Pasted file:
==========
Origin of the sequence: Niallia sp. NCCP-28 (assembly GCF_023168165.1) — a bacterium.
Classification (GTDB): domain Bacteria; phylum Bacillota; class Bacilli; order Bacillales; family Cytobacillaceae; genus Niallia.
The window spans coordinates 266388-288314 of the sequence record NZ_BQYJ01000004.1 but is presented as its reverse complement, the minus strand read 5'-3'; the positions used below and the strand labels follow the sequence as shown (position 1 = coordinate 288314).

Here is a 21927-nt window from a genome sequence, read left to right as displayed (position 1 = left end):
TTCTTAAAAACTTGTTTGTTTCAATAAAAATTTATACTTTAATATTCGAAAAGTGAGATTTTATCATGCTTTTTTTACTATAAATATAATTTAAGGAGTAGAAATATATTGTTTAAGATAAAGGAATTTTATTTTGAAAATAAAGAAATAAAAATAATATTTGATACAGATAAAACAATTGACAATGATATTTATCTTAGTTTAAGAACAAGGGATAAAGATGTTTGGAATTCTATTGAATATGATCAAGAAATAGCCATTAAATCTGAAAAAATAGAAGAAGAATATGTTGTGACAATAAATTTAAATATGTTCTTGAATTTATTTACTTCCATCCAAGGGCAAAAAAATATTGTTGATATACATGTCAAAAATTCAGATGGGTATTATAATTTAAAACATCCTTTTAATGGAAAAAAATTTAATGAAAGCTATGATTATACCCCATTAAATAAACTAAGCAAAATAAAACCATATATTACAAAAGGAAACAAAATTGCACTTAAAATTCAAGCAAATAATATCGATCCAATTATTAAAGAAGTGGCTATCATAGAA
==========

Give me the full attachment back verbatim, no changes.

Origin of the sequence: Niallia sp. NCCP-28 (assembly GCF_023168165.1) — a bacterium.
Classification (GTDB): domain Bacteria; phylum Bacillota; class Bacilli; order Bacillales; family Cytobacillaceae; genus Niallia.
The window spans coordinates 266388-288314 of the sequence record NZ_BQYJ01000004.1 but is presented as its reverse complement, the minus strand read 5'-3'; the positions used below and the strand labels follow the sequence as shown (position 1 = coordinate 288314).

Here is a 21927-nt window from a genome sequence, read left to right as displayed (position 1 = left end):
TTCTTAAAAACTTGTTTGTTTCAATAAAAATTTATACTTTAATATTCGAAAAGTGAGATTTTATCATGCTTTTTTTACTATAAATATAATTTAAGGAGTAGAAATATATTGTTTAAGATAAAGGAATTTTATTTTGAAAATAAAGAAATAAAAATAATATTTGATACAGATAAAACAATTGACAATGATATTTATCTTAGTTTAAGAACAAGGGATAAAGATGTTTGGAATTCTATTGAATATGATCAAGAAATAGCCATTAAATCTGAAAAAATAGAAGAAGAATATGTTGTGACAATAAATTTAAATATGTTCTTGAATTTATTTACTTCCATCCAAGGGCAAAAAAATATTGTTGATATACATGTCAAAAATTCAGATGGGTATTATAATTTAAAACATCCTTTTAATGGAAAAAAATTTAATGAAAGCTATGATTATACCCCATTAAATAAACTAAGCAAAATAAAACCATATATTACAAAAGGAAACAAAATTGCACTTAAAATTCAAGCAAATAATATCGATCCAATTATTAAAGAAGTGGCTATCATAGAA